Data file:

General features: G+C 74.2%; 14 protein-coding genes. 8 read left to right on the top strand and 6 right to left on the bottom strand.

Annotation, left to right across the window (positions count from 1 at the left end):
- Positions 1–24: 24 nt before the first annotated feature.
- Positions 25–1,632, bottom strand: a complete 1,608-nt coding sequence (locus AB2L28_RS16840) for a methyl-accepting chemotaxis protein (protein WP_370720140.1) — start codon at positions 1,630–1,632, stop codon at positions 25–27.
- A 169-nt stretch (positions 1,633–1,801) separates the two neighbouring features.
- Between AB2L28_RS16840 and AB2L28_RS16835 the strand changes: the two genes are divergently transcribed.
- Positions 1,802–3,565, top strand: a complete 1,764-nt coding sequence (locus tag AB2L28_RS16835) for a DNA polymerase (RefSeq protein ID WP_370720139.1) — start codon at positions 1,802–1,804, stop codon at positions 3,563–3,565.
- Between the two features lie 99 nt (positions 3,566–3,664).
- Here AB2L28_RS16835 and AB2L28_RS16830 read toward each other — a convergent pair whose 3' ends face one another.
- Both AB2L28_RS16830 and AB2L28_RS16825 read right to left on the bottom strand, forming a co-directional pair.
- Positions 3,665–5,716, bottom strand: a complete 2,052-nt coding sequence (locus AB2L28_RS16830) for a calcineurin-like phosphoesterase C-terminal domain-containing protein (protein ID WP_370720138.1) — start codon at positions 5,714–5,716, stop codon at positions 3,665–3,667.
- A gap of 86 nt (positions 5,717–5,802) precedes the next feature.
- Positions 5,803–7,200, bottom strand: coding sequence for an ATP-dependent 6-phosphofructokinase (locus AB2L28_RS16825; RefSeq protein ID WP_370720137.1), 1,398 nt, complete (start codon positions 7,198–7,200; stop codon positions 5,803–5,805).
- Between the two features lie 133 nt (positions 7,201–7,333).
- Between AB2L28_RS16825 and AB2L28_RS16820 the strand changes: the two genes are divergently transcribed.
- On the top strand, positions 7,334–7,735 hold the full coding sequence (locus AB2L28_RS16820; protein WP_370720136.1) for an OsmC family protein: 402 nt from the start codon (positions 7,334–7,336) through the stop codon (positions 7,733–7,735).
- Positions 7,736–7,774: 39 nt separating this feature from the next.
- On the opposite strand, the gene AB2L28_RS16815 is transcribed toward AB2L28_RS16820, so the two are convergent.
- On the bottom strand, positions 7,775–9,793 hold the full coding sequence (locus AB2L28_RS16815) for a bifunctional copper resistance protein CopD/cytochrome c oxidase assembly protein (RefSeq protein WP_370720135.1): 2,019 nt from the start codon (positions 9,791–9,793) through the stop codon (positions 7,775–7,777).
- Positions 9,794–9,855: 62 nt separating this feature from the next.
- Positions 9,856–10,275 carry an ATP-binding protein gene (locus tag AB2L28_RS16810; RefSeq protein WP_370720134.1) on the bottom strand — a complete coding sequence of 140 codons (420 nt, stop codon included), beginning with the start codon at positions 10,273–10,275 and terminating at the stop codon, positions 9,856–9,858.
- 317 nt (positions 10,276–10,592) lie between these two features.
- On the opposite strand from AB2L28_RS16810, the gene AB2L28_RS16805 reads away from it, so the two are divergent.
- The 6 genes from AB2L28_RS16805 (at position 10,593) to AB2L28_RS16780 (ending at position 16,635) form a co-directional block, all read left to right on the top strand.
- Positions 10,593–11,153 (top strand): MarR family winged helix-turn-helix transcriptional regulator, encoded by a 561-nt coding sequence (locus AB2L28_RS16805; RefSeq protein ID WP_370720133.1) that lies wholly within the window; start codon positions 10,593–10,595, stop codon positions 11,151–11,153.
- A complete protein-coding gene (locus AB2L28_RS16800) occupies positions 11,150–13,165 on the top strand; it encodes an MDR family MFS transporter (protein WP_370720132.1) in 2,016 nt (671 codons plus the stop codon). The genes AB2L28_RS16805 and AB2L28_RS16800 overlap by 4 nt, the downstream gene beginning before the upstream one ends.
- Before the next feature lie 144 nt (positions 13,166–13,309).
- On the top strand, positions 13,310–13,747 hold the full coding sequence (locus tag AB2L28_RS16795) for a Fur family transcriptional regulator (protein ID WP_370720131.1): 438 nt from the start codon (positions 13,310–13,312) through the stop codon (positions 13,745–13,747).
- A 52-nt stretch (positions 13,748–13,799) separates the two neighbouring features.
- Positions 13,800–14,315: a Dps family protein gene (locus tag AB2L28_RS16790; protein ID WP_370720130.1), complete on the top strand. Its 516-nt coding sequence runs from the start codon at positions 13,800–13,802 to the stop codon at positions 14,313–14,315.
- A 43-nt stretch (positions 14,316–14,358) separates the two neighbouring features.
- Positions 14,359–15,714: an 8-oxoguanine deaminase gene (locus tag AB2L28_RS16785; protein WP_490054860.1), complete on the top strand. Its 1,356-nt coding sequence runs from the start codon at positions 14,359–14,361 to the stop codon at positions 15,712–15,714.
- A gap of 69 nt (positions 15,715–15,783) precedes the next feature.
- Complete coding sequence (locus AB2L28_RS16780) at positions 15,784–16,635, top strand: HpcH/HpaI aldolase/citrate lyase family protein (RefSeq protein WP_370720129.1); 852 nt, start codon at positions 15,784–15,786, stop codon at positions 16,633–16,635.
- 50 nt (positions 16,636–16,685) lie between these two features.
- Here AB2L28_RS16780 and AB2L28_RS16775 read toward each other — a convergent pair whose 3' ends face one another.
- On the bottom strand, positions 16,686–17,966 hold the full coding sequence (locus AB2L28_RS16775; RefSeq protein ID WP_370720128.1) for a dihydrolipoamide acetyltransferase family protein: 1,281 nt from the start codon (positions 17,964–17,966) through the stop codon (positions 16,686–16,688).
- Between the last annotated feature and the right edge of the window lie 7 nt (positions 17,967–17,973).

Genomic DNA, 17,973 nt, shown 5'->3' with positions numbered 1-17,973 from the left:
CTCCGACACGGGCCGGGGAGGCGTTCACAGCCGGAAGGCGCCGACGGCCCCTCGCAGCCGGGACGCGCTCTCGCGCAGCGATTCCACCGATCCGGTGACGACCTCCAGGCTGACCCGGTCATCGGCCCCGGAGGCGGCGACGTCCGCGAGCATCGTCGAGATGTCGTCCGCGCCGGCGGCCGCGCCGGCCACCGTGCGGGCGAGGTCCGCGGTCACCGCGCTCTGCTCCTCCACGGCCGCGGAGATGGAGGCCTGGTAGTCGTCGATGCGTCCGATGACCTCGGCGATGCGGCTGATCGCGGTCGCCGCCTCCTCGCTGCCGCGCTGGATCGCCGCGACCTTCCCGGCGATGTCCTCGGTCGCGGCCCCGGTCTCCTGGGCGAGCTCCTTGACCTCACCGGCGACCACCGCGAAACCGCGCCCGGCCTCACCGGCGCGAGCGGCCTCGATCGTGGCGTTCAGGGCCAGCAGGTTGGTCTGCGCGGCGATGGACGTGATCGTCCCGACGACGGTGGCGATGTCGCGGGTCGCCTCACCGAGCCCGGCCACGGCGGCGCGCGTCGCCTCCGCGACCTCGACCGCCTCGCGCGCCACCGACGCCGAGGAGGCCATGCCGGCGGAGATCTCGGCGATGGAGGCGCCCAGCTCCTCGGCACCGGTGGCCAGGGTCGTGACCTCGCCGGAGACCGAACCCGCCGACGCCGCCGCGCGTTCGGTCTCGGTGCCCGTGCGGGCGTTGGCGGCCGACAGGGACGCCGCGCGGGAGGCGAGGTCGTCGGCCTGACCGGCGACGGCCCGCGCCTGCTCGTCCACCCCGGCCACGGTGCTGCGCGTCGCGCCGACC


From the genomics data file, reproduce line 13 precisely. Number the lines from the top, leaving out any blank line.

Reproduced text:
- Positions 5,803–7,200, bottom strand: coding sequence for an ATP-dependent 6-phosphofructokinase (locus AB2L28_RS16825; RefSeq protein ID WP_370720137.1), 1,398 nt, complete (start codon positions 7,198–7,200; stop codon positions 5,803–5,805).